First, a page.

Roll Back Malaria: a failing global health campaign

BMJ 2004; 328 doi: https://doi.org/10.1136/bmj.328.7448.1086 (Published 06 May 2004) Cite this as: BMJ 2004;328:1086
  1. Gavin Yamey, assistant editor
  1. BMJ Learning, BMA House, Tavistock Square, London WC1H 9JR

    Only increased donor support for malaria control can save it

    Roll Back Malaria was launched in 1998 bringing together multilateral, bilateral, nongovernmental, and private organisations. It made a clear pledge—to halve deaths from malaria by 2010. African heads of state endorsed the pledge at a summit in Abuja, Nigeria, in 2000.1 This endorsement was vital because 90% of the one million annual deaths from malaria are in Africa, mostly in young children and pregnant women.2 With just six years to go we have reached the halfway point since the pledge. How is Roll Back Malaria doing?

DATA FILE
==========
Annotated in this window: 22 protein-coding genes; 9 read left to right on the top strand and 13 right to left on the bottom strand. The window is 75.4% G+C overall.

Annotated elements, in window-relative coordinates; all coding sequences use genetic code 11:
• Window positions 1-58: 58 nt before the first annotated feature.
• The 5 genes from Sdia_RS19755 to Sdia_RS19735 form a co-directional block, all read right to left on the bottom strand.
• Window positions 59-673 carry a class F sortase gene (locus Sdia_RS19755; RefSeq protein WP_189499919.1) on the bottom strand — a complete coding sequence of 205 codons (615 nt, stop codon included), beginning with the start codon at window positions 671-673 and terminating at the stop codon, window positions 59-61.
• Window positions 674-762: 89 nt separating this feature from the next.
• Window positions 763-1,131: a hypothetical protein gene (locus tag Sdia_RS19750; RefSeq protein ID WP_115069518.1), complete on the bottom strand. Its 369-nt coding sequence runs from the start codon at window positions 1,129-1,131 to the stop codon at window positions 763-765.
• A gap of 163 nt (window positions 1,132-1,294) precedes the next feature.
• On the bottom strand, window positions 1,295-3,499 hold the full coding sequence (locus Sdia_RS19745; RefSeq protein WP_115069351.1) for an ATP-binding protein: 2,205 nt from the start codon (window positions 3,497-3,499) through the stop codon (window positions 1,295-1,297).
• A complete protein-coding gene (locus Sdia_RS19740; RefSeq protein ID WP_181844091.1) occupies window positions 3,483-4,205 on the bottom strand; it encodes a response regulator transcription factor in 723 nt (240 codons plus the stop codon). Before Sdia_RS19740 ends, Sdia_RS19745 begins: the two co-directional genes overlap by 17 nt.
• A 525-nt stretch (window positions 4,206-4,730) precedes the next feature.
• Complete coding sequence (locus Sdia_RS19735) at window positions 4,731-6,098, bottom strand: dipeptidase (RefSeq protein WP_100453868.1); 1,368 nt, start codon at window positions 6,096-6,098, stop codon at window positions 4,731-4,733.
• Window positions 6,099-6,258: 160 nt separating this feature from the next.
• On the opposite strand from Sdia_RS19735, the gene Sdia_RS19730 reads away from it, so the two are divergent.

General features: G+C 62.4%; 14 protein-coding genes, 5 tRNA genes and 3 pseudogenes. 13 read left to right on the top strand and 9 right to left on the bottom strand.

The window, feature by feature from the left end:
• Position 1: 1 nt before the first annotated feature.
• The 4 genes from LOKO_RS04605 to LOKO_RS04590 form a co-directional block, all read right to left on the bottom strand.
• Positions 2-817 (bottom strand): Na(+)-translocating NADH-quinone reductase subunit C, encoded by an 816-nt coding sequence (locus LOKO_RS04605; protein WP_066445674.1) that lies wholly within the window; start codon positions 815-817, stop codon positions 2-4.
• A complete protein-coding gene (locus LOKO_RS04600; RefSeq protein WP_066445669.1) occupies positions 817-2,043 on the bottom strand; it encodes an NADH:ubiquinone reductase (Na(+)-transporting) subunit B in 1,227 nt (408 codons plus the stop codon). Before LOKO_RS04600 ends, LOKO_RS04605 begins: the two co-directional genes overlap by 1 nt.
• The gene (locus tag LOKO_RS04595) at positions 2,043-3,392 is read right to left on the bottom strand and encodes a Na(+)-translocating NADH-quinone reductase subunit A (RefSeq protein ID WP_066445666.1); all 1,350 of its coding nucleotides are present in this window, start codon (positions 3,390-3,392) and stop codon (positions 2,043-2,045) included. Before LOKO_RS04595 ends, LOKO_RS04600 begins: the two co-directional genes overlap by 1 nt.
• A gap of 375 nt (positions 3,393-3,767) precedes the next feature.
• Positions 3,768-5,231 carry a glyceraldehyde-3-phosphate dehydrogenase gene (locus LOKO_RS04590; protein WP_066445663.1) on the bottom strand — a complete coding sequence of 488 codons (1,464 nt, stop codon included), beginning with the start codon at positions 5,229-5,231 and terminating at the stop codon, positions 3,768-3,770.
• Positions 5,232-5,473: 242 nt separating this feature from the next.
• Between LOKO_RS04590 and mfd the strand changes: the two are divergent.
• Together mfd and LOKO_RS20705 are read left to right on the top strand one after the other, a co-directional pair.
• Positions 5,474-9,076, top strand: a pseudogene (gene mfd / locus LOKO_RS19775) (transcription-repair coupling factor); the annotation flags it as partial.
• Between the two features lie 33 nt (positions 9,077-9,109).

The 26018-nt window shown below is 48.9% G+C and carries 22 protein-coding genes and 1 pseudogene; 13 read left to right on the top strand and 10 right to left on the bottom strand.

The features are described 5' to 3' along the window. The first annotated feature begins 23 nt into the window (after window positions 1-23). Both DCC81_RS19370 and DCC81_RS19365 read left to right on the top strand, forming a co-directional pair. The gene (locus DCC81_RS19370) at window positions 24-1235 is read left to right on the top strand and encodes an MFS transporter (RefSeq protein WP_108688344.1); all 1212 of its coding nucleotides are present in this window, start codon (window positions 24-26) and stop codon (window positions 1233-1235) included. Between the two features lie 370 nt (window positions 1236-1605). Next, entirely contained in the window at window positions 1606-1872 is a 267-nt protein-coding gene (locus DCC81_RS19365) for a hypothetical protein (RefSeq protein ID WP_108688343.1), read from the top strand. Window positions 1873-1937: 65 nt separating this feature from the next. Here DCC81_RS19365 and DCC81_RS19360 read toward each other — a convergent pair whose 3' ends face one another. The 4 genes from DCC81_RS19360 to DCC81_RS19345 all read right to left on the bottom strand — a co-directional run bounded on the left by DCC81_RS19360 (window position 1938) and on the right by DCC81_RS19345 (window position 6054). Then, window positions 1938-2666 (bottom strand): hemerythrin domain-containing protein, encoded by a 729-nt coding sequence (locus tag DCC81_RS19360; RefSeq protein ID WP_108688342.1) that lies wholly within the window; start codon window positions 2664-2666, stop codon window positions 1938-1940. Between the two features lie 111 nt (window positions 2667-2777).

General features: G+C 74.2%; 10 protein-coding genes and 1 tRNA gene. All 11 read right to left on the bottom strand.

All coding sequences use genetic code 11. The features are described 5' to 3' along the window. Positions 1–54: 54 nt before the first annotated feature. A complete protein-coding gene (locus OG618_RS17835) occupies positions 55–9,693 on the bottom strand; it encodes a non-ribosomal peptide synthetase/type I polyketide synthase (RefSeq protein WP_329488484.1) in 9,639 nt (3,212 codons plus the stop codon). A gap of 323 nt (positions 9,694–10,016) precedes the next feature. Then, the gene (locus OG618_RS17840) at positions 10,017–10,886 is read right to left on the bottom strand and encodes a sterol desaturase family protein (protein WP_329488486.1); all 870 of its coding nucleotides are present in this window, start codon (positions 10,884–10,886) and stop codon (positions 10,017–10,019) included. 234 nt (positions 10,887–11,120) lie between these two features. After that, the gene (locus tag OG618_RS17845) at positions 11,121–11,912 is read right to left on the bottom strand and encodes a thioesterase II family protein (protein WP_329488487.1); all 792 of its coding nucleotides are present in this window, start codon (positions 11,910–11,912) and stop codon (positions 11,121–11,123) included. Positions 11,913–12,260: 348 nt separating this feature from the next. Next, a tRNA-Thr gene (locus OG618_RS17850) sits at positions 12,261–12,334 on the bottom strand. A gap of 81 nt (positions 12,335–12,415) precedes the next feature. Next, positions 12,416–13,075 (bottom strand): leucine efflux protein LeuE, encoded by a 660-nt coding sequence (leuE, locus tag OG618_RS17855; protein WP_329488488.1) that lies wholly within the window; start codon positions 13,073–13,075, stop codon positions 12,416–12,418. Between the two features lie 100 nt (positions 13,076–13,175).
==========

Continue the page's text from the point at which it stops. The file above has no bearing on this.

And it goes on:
A graph distributed at the most recent Roll Back Malaria board meeting in New York, based on data from the World Health Reports 1999-2003, shows that the annual number of deaths worldwide from malaria is higher now than in 1998 (see bmj.com). The Africa Malaria Report 2003, published by Unicef and the World Health Organization, two of the biggest players in Roll Back Malaria, admits that “Roll Back Malaria is acting against a background of increasing malaria burden.”3 This statement is passive, and seems to absolve the campaign of responsibility. …

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